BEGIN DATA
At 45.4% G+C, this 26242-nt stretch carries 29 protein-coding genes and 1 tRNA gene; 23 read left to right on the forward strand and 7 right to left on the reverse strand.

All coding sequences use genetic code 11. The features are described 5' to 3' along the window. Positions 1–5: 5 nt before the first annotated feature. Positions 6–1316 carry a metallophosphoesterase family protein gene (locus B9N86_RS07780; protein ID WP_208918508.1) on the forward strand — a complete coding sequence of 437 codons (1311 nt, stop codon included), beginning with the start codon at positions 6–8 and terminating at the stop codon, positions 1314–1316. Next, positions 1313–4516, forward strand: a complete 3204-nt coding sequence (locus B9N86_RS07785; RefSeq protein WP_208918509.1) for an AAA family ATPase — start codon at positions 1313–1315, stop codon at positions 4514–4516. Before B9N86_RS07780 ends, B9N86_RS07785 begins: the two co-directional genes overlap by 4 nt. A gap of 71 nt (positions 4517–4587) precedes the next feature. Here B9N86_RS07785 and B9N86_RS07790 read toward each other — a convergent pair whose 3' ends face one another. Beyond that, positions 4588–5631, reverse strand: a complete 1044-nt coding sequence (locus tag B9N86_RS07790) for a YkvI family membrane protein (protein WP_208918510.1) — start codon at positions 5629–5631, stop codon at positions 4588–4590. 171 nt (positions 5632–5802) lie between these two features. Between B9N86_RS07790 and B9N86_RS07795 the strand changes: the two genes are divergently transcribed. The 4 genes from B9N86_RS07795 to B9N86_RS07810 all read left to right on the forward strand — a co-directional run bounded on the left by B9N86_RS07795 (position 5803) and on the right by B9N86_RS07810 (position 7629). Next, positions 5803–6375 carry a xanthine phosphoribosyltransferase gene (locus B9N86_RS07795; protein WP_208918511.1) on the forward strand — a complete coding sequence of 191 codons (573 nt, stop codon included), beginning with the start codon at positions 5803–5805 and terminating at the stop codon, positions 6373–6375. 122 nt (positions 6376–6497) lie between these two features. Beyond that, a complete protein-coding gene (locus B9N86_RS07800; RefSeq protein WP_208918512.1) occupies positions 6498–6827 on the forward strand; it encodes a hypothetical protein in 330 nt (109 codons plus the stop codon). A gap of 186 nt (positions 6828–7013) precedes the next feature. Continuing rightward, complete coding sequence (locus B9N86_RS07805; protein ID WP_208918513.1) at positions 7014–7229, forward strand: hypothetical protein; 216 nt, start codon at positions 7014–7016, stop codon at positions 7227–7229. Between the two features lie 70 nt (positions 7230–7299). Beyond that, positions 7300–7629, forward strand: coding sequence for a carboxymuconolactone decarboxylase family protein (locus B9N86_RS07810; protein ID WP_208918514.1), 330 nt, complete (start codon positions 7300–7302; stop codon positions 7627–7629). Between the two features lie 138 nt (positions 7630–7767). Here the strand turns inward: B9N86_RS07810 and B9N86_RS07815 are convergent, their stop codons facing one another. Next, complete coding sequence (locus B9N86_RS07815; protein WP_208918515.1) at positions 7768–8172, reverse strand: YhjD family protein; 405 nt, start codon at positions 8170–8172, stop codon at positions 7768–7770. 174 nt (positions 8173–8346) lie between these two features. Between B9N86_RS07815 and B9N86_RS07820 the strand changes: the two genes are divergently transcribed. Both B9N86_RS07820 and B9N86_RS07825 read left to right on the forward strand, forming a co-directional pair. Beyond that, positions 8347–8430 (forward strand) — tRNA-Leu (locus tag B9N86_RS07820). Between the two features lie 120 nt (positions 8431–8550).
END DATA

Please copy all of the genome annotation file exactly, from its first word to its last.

At 45.4% G+C, this 26242-nt stretch carries 29 protein-coding genes and 1 tRNA gene; 23 read left to right on the forward strand and 7 right to left on the reverse strand.

All coding sequences use genetic code 11. The features are described 5' to 3' along the window. Positions 1–5: 5 nt before the first annotated feature. Positions 6–1316 carry a metallophosphoesterase family protein gene (locus B9N86_RS07780; protein ID WP_208918508.1) on the forward strand — a complete coding sequence of 437 codons (1311 nt, stop codon included), beginning with the start codon at positions 6–8 and terminating at the stop codon, positions 1314–1316. Next, positions 1313–4516, forward strand: a complete 3204-nt coding sequence (locus B9N86_RS07785; RefSeq protein WP_208918509.1) for an AAA family ATPase — start codon at positions 1313–1315, stop codon at positions 4514–4516. Before B9N86_RS07780 ends, B9N86_RS07785 begins: the two co-directional genes overlap by 4 nt. A gap of 71 nt (positions 4517–4587) precedes the next feature. Here B9N86_RS07785 and B9N86_RS07790 read toward each other — a convergent pair whose 3' ends face one another. Beyond that, positions 4588–5631, reverse strand: a complete 1044-nt coding sequence (locus tag B9N86_RS07790) for a YkvI family membrane protein (protein WP_208918510.1) — start codon at positions 5629–5631, stop codon at positions 4588–4590. 171 nt (positions 5632–5802) lie between these two features. Between B9N86_RS07790 and B9N86_RS07795 the strand changes: the two genes are divergently transcribed. The 4 genes from B9N86_RS07795 to B9N86_RS07810 all read left to right on the forward strand — a co-directional run bounded on the left by B9N86_RS07795 (position 5803) and on the right by B9N86_RS07810 (position 7629). Next, positions 5803–6375 carry a xanthine phosphoribosyltransferase gene (locus B9N86_RS07795; protein WP_208918511.1) on the forward strand — a complete coding sequence of 191 codons (573 nt, stop codon included), beginning with the start codon at positions 5803–5805 and terminating at the stop codon, positions 6373–6375. 122 nt (positions 6376–6497) lie between these two features. Beyond that, a complete protein-coding gene (locus B9N86_RS07800; RefSeq protein WP_208918512.1) occupies positions 6498–6827 on the forward strand; it encodes a hypothetical protein in 330 nt (109 codons plus the stop codon). A gap of 186 nt (positions 6828–7013) precedes the next feature. Continuing rightward, complete coding sequence (locus B9N86_RS07805; protein ID WP_208918513.1) at positions 7014–7229, forward strand: hypothetical protein; 216 nt, start codon at positions 7014–7016, stop codon at positions 7227–7229. Between the two features lie 70 nt (positions 7230–7299). Beyond that, positions 7300–7629, forward strand: coding sequence for a carboxymuconolactone decarboxylase family protein (locus B9N86_RS07810; protein ID WP_208918514.1), 330 nt, complete (start codon positions 7300–7302; stop codon positions 7627–7629). Between the two features lie 138 nt (positions 7630–7767). Here the strand turns inward: B9N86_RS07810 and B9N86_RS07815 are convergent, their stop codons facing one another. Next, complete coding sequence (locus B9N86_RS07815; protein WP_208918515.1) at positions 7768–8172, reverse strand: YhjD family protein; 405 nt, start codon at positions 8170–8172, stop codon at positions 7768–7770. 174 nt (positions 8173–8346) lie between these two features. Between B9N86_RS07815 and B9N86_RS07820 the strand changes: the two genes are divergently transcribed. Both B9N86_RS07820 and B9N86_RS07825 read left to right on the forward strand, forming a co-directional pair. Beyond that, positions 8347–8430 (forward strand) — tRNA-Leu (locus tag B9N86_RS07820). Between the two features lie 120 nt (positions 8431–8550).